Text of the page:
I’m not much of a soup person when it’s really hot out, however a cold or room temp soup is perfect summer fare. I had an over abundance of vegetables that I bought at the farmers market that I needed to use and I love roasted vegetables, I put them in salads, eat on their own or as a side they are delicious and very versatile. When I say I had a lot of vegetables I mean a lot, I roasted two 1/2 sheet pans of assorted vegetables, some I ate the others I thought I would make into a soup. This soup is a mix of asparagus, green beans, carrots, red scallions and summer squash. It takes a short time to roast and then you are done with the hot oven and all you will need is your blender or food processor, I simply put the vegetables in the processor, added salt, pepper,creme fraiche and vegetable broth. I garnished with mint and garlic that I fried in some olive oil. You can of course use whatever vegetables you like or have on hand. There really is no recipe. you puree vegetables and add liquid until it’s the desired thickness, I don’t use any spices if you like to add them I think it would be wonderful. Serve warm, cold or room temperature.
Week #25, my how time flies. Well this week our always glowing host Angie@The Novice Gardener has asked two bloggers that were the very first co hosts for Fiesta Friday, Hilda @Along The Grapevine and Julianna @Foodie On Board. We are in good hands my friends
Here is what I used:
1 bunch asparagus, cleaned and woody stems snapped off (make sure to really clean the heads they can contain sand)
approximately 2 cups green beans stem end snapped off and cleaned
6 small carrots roasted whole with about an inch of the green stem left on
4 yellow summer squash cut into large chunks
4 large red bulb scallions cleaned ends cut ( I didn’t use the long green stems only about an inch above the bulb)
vegetable or chicken broth (enough to thin the soup to desired consistency)
creme fraiche or kefir I added about 1/2 cup
salt and pepper to taste
Mint cut chiffonade
garlic sliced very thinly
Roast the vegetables in a 375 degree oven, I roasted the carrots, squash and onions longer than the asparagus and green beans. About 30 minutes for the carrots etc and 15-20 minutes for asparagus and green beans.
Remove from oven and place in processor with some stock, process until smooth. Pour into bowl and add the creme fraiche or kefir, salt and pepper, do all of this to taste and desired thickness.
In saute pan coat with olive oil, add garlic and when it just starts to turn a light brown add the mint, saute until mint is crisp and garlic is a nice light brown, remove to paper towel. When serving sprinkle some on top of each serving you can also add a dollop of sour cream.
When in Whole Foods last week I saw in the bulk pasta section several different types of pasta that are all locally made (Brooklyn) die cut and organic, I loved the look of the black and white orzo so decided to give it a try. Now I love orzo, I remember a Greek friend used to make a baked orzo dish with tomatoes that was wonderful. This is not baked and it’s not Greek but it does have Mediterranean flavors. It’s simple to make and can be served hot or cold. No recipe needed make it according to taste, if you don’t have black and white orzo use whatever you have available. I had some heirloom cherry tomatoes grown on a rooftop in Brooklyn, the basil and parsley came from my garden, I think the ricotta salata is Italian in origin but for the most part this dish is made with ingredients made or grown locally, I love that! You can add whatever herbs you like, I chose basil and parsley. This is simple to make, no recipe required, tailor to your tastebuds and is good hot or cold.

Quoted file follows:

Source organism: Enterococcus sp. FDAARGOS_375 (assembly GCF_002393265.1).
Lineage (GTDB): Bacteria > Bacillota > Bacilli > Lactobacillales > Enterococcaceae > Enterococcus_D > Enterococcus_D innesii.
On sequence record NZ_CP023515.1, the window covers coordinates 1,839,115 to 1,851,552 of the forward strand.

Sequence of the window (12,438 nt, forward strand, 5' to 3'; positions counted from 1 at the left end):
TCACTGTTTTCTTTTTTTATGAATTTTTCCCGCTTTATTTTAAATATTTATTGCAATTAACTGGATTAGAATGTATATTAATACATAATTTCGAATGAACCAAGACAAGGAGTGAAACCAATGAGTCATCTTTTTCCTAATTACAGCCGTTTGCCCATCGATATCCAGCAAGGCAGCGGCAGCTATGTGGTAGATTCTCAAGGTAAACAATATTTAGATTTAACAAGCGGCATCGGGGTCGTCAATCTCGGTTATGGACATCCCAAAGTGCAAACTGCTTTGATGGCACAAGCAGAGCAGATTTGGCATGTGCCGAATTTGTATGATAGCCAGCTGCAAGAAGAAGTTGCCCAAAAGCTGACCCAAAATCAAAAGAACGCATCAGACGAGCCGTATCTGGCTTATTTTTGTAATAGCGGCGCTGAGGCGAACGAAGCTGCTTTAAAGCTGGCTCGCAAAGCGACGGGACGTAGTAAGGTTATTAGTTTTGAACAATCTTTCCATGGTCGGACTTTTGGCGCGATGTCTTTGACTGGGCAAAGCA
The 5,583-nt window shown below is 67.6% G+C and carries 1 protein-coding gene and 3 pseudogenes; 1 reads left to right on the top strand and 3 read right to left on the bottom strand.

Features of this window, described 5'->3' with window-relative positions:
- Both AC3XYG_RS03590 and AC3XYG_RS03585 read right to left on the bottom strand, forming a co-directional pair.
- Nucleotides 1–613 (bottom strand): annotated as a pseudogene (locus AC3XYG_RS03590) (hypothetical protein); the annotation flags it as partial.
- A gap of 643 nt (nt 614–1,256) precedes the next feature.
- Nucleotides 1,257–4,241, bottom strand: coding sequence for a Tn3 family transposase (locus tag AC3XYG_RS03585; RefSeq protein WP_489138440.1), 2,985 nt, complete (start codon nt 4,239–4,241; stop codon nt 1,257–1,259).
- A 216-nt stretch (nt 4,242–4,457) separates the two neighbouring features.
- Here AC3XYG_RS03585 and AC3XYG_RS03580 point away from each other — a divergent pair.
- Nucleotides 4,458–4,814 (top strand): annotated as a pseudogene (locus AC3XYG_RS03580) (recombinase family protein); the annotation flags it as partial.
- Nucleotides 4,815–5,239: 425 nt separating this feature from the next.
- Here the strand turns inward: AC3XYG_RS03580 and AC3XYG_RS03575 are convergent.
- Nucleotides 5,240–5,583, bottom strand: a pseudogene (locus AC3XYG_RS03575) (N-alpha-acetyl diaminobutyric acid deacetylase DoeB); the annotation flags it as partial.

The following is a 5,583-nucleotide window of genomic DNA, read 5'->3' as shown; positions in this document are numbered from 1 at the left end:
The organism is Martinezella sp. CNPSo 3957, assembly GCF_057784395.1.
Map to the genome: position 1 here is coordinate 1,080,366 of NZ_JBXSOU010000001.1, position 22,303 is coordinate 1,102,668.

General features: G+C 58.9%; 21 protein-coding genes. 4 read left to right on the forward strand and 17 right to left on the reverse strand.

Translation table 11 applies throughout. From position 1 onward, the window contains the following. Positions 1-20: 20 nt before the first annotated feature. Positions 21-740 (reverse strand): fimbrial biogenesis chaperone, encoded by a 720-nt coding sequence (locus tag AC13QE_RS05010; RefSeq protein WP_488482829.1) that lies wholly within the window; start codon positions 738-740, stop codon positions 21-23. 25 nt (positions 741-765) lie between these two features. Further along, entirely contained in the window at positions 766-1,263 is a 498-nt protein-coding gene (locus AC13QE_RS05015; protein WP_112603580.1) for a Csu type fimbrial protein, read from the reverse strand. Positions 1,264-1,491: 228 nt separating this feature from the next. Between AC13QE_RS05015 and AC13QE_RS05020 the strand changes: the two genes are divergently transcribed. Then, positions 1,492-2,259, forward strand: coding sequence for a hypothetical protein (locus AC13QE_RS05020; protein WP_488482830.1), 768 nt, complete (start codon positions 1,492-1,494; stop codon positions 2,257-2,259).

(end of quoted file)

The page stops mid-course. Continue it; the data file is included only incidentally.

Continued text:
Makes 2 servings
12 (approximately) cherry tomatoes
2-3 cloves garlic skin removed
1 cup orzo
handfull basil and parsley
ricotta salata (a little less than a cup cubed or broken into small pieces)
salt and pepper
Heat oven to 375 degrees, lay parchment or foil on 1/4 sheet pan, place the tomatoes whole on the sheet pan along with the garlic, drizzle with olive oil and season with salt and pepper, Roast for 20-30 minutes or until tomatoes are soft, a little caramelized and have given off some of their juices, the garlic should also be soft. Remove from the oven to cool. While tomatoes are roasting boil the orzo, I like it al dente it took about 15 minutes. Drain and put in bowl, chop the basil and parsley and ricotta salata and add to bowl, Smash the garlic with a fork and mix with the tomatoes, add to the orzo and toss to combine. Before serving check for seasoning and drizzle some good olive oil on top.
It has been years since I’ve had Black Forest Cake, it’s so wonderful I really don’t know why I haven’t made one in such a long time. Honestly, you don’t hear them mentioned very much anymore. A Black Forest Cake is chocolate cake, cherries and whipped cream, pretty simple really, decorate with chocolate shavings and you have a wonderfully delicious cake. In the US and some other parts of the world the cake does not contain alcohol but in Germany they use Kirschenwasser or Kirsch a fruit (sour cherry) liquor, I happened to have some on hand so I macerated the cherries in some Kirsch and sugar. I thought it would be fun to make individual cakes in jars for the party, they are portable and neat. The cake is a chocolate sponge cake, the cake will hold up well with the moist cherries and whipped cream. I didn’t have sour cherries but did have some beautiful Rainier cherries so I used those and whipped cream of course. Very simple and very delicious.